LONDON (Reuters) - A public inquiry into a fire that killed at least 80 people at London’s Grenfell Tower will get to the truth about the tragedy, its chairman pledged on Thursday, but critics said survivors of the blaze were still being failed.
The 24-storey social housing block, home to a poor, multi-ethnic community, was gutted on June 14 in an inferno that started in a fourth-floor apartment in the middle of the night and quickly engulfed the building.
Grenfell Tower was part of a deprived housing estate in Kensington and Chelsea, one of the richest boroughs in London, and the disaster has prompted a national debate about social inequality and government neglect of poor communities.
The inquiry started with a minute’s silence to honour the victims, whose exact number remains unknown because of the devastation inside the tower.
“(The inquiry) can and will provide answers to the pressing questions of how a disaster of this kind could occur in 21st century London,” its chairman, retired judge Martin Moore-Bick, said in his opening statement.
He said the inquiry was not there to punish anyone or to award compensation, but to get to the truth. A separate police investigation is underway, which could result in manslaughter charges. There have been no arrests.
The inquiry will examine the cause and spread of the fire, the design, construction and refurbishment of the tower, whether fire regulations relating to high-rise buildings are adequate and whether they were complied with. It will also look at the actions of the authorities before and after the tragedy.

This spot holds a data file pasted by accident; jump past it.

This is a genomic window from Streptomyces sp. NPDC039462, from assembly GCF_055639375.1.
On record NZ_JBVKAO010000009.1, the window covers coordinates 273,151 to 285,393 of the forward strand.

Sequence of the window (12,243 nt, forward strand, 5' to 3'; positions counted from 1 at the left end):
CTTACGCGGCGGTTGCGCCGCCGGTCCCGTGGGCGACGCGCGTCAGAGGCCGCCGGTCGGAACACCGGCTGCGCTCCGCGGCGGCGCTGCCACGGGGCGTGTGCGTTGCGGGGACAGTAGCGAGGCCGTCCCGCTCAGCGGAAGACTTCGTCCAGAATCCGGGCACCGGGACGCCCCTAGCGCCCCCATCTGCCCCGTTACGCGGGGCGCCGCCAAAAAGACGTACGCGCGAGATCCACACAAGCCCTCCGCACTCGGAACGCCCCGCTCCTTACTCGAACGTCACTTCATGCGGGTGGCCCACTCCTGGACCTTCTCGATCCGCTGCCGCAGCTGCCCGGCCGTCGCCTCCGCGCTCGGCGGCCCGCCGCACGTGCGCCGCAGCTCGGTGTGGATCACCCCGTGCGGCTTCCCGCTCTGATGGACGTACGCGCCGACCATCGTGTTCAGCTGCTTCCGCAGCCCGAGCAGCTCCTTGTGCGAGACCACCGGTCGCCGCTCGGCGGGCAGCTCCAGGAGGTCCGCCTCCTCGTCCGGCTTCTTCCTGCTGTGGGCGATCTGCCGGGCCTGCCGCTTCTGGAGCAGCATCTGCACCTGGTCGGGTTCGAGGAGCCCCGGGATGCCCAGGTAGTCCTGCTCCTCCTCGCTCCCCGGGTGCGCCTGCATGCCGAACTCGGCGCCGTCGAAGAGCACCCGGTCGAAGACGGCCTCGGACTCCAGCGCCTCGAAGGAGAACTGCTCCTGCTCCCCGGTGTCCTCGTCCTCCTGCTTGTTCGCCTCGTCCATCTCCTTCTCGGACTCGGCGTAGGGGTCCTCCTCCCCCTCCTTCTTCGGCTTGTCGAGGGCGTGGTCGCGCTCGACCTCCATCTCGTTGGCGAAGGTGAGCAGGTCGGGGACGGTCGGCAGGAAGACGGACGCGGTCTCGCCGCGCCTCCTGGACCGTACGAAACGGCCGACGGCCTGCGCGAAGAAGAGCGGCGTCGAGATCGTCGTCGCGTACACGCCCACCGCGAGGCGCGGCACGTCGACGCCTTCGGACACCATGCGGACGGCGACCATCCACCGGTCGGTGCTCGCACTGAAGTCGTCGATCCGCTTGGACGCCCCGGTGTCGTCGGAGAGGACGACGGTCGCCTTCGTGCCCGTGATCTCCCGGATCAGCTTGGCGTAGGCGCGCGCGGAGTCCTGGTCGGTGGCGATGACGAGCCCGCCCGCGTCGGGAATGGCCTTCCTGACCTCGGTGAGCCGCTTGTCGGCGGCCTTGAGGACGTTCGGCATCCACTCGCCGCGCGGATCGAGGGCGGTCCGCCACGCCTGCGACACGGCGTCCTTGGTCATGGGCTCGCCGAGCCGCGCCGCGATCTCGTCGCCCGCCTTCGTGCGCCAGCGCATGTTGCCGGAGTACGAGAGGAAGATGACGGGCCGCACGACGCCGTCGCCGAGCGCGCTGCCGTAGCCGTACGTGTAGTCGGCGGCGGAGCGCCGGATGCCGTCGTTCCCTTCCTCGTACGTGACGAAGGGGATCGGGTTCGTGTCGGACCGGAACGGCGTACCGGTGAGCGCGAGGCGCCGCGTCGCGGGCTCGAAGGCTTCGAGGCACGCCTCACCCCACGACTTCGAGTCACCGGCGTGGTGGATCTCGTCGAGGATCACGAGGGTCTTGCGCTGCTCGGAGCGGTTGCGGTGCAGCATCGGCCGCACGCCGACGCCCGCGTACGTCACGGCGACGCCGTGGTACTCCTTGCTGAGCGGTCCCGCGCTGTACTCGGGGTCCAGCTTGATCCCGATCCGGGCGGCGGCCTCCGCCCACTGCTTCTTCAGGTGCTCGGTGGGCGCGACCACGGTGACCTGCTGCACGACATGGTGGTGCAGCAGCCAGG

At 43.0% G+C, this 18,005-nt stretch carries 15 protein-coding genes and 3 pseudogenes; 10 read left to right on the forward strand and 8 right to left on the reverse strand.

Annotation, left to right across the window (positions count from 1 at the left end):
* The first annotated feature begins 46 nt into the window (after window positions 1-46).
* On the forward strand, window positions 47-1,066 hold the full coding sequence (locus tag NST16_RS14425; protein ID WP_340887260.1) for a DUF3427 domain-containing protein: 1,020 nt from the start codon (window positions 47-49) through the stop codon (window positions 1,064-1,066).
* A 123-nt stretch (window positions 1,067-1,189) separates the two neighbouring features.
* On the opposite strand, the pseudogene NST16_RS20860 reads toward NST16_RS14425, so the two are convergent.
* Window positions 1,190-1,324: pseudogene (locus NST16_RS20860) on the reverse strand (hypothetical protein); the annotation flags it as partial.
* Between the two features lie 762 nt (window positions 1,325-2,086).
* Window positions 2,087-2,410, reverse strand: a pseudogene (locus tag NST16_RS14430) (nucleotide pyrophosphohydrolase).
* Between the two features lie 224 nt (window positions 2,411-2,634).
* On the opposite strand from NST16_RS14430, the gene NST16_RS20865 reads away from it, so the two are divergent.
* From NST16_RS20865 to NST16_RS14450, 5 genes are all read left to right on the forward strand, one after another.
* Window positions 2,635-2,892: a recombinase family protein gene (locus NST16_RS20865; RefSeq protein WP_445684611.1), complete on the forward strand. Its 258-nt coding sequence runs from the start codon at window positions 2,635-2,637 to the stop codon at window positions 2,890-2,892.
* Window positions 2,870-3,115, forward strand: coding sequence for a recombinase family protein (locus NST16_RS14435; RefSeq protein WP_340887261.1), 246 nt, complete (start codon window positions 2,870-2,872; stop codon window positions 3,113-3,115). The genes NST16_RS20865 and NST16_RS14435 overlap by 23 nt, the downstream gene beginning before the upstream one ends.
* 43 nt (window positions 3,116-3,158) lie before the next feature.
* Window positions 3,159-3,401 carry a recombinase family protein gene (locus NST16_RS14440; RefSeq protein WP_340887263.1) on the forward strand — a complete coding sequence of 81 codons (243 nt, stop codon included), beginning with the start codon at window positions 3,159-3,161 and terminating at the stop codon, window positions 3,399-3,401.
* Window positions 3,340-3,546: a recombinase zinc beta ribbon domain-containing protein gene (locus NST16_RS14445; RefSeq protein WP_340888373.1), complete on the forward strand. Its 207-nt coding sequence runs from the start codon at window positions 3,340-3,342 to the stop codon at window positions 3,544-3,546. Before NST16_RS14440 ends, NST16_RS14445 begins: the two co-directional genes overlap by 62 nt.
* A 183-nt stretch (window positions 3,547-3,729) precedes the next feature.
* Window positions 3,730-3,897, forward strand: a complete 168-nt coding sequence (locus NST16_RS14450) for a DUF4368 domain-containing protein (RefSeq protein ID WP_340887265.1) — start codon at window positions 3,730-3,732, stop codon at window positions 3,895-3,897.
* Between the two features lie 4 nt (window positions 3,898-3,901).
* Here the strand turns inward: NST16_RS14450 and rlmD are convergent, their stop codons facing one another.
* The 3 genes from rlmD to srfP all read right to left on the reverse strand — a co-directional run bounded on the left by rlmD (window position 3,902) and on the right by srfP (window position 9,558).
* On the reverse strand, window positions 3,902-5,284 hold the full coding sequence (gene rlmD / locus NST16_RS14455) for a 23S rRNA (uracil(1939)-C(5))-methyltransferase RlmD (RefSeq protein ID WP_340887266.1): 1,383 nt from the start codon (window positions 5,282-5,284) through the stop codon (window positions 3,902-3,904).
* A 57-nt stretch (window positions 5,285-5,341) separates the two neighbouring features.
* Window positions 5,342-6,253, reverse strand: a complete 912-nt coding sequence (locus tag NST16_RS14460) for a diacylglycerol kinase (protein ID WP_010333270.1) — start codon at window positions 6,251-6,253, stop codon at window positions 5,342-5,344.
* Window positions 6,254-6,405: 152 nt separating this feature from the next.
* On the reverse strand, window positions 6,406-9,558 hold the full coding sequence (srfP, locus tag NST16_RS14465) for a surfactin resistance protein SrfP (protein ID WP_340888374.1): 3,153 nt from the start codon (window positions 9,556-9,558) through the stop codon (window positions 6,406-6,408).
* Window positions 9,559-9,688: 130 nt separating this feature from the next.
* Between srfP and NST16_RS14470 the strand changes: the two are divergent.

But critics warned of a disconnect between the technical, legalistic inquiry process and the ongoing ordeal of traumatised former Grenfell Tower residents still awaiting new homes.
Prime Minister Theresa May pledged that all families whose homes were destroyed in the fire would be rehoused within three weeks, but three months later most still live in hotels.
Just three out of 197 households that needed rehousing have moved into permanent homes, while 29 have moved into temporary accommodation.
“We lost everything. It’s difficult for the other people to be in our shoes,” Miguel Alves, who escaped his 13th-floor apartment in Grenfell Tower with his family, told the BBC.
“Now I’m without anything, I’m in the hotel, I have to cope with my family. My daughter, she just started school. They need some stability and that I cannot give to my family,” he said.
Emma Dent Coad, a member of parliament from the opposition Labour Party who represents the area, said the inquiry’s remit was too narrow and would fail to address the blaze’s deeper causes such as failings in social housing policies.
She also criticised the choice of venue for Moore-Bick’s opening statement, a lavishly decorated room in central London.
“We were sitting in a ballroom dripping with chandeliers. I think it was the most incredibly inappropriate place to have something like that, and actually says it all about the us-and-them divide that people see,” she told the BBC.
Many of those affected have also expressed disquiet about the fact that Moore-Bick and the other lawyers appointed to run the inquiry are all white and part of a perceived “establishment” far removed from their own circumstances.
“The experience of many residents of that tower is that they were ignored because of their immigration status,” lawyer Jolyon Maugham, who is advising some residents, told the BBC.
“We need someone on the inquiry team that can speak to that experience and at the moment on the panel we have a bunch of white privileged barristers,” he said.
One of the difficulties facing the inquiry is that it needs former residents to give evidence but some fear possible deportation.
The government has said it would grant a 12-month amnesty to anyone affected by the fire who was in Britain illegally. Supporters say only permanent residency rights will persuade people to come forward.
Reporting by Estelle Shirbon and Elisabeth O'Leary; editing by Stephen Addison and Matthew Mpoke Bigg